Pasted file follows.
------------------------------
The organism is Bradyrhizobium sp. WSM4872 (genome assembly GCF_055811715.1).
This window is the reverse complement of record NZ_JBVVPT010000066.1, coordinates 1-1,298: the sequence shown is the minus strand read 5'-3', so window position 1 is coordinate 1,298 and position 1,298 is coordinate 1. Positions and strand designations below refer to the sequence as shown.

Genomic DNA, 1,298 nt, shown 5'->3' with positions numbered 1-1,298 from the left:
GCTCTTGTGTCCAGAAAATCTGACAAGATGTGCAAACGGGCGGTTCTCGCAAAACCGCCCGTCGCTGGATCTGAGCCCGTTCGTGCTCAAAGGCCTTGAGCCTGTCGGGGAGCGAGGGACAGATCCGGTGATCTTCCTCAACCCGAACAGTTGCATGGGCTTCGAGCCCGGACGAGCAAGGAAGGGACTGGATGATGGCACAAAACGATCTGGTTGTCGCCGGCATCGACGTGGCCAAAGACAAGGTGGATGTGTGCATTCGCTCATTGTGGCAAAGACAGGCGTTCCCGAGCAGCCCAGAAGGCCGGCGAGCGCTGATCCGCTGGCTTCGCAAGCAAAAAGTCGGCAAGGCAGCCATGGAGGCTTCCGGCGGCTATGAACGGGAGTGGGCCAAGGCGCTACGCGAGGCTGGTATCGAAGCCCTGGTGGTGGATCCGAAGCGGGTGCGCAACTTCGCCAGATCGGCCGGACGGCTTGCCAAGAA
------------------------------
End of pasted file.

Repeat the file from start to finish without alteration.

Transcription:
The organism is Bradyrhizobium sp. WSM4872 (genome assembly GCF_055811715.1).
This window is the reverse complement of record NZ_JBVVPT010000066.1, coordinates 1-1,298: the sequence shown is the minus strand read 5'-3', so window position 1 is coordinate 1,298 and position 1,298 is coordinate 1. Positions and strand designations below refer to the sequence as shown.

Genomic DNA, 1,298 nt, shown 5'->3' with positions numbered 1-1,298 from the left:
GCTCTTGTGTCCAGAAAATCTGACAAGATGTGCAAACGGGCGGTTCTCGCAAAACCGCCCGTCGCTGGATCTGAGCCCGTTCGTGCTCAAAGGCCTTGAGCCTGTCGGGGAGCGAGGGACAGATCCGGTGATCTTCCTCAACCCGAACAGTTGCATGGGCTTCGAGCCCGGACGAGCAAGGAAGGGACTGGATGATGGCACAAAACGATCTGGTTGTCGCCGGCATCGACGTGGCCAAAGACAAGGTGGATGTGTGCATTCGCTCATTGTGGCAAAGACAGGCGTTCCCGAGCAGCCCAGAAGGCCGGCGAGCGCTGATCCGCTGGCTTCGCAAGCAAAAAGTCGGCAAGGCAGCCATGGAGGCTTCCGGCGGCTATGAACGGGAGTGGGCCAAGGCGCTACGCGAGGCTGGTATCGAAGCCCTGGTGGTGGATCCGAAGCGGGTGCGCAACTTCGCCAGATCGGCCGGACGGCTTGCCAAGAA